Edwin Thomas Booth (1833–1893), according to some historians, was the greatest American actor of the 19th century. He acted throughout the US and Europe, often in Shakespearean roles, and founded Booth's Theatre in New York City in 1869.
He and his brothers John Wilkes Booth and Junius Brutus Booth, Jr., made their only performance together in Julius Caesar on 25 November 1864 (just several months before John Wilkes Booth assassinated President Abraham Lincoln in April 1865) to raise funds to commission a statue of Shakespeare. The benefit collected $4,000 for the effort. John Quincy Adams Ward, who assisted Henry Kirke Brown in sculpting the equestrian monument of George Washington (completed in 1856) in New York City's Union Square, was chosen for the work and his bronze of the Bard was finally unveiled in Central Park in 1872. (The presidentially-named Ward's association with US presidents was strengthened with his standing statue, unveiled in 1882, of George Washington before the Federal Hall National Monument in the approximate location of Washington's inauguration in 1789 when New York City was the capital of the United States of America.)
The following letter, composed in 1909, describes an odd incident perhaps in late 1864 or early 1865, nearly half a century earlier, involving Edwin Booth in Jersey City, New Jersey, immediately west of New York City across the Hudson River:
The incident occurred while a group of passengers were late at night purchasing their sleeping car places from the conductor who stood on the station platform at the entrance of the car. The platform was about the height of the car floor, and there was of course a narrow space between the platform and the car body. There was some crowding, and I happened to be pressed by it against the car body while waiting my turn. In this situation the train began to move, and by the motion I was twisted off my feet, and had dropped somewhat, with feet downward, into the open space, and was personally helpless, when my coat collar was vigorously seized and I was quickly pulled up and out to a secure footing on the platform. Upon turning to thank my rescuer I saw it was Edwin Booth, whose face was of course well known to me, and I expressed my gratitude to him, and in doing so, called him by name.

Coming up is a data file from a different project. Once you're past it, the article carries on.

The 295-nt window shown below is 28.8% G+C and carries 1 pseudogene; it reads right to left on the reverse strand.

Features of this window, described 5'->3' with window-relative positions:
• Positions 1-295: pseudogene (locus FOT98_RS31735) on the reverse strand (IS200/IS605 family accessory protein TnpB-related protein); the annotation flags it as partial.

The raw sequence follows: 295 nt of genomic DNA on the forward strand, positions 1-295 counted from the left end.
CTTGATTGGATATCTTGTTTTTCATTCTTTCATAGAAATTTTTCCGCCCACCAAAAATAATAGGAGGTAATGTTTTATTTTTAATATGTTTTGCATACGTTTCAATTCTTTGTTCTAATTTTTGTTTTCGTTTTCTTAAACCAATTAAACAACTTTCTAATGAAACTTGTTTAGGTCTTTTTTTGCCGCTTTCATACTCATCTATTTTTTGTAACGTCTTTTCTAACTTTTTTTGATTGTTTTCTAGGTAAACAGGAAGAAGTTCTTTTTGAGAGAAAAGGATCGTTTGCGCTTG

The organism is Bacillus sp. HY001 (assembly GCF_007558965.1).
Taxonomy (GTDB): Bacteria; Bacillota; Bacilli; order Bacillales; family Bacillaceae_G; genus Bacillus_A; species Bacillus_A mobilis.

Months after the incident, Edwin Booth learned the identity of the man he rescued when Booth received a letter from Colonel Adam Badeau, an officer on the staff of General Ulysses S. Grant. Badeau informed Booth that the man Booth rescued was Robert Todd Lincoln, who also was on the staff of General Grant and was the eldest son of President Abraham Lincoln. This knowledge is said to have comforted Edwin Booth following his brother's assassination of President Lincoln.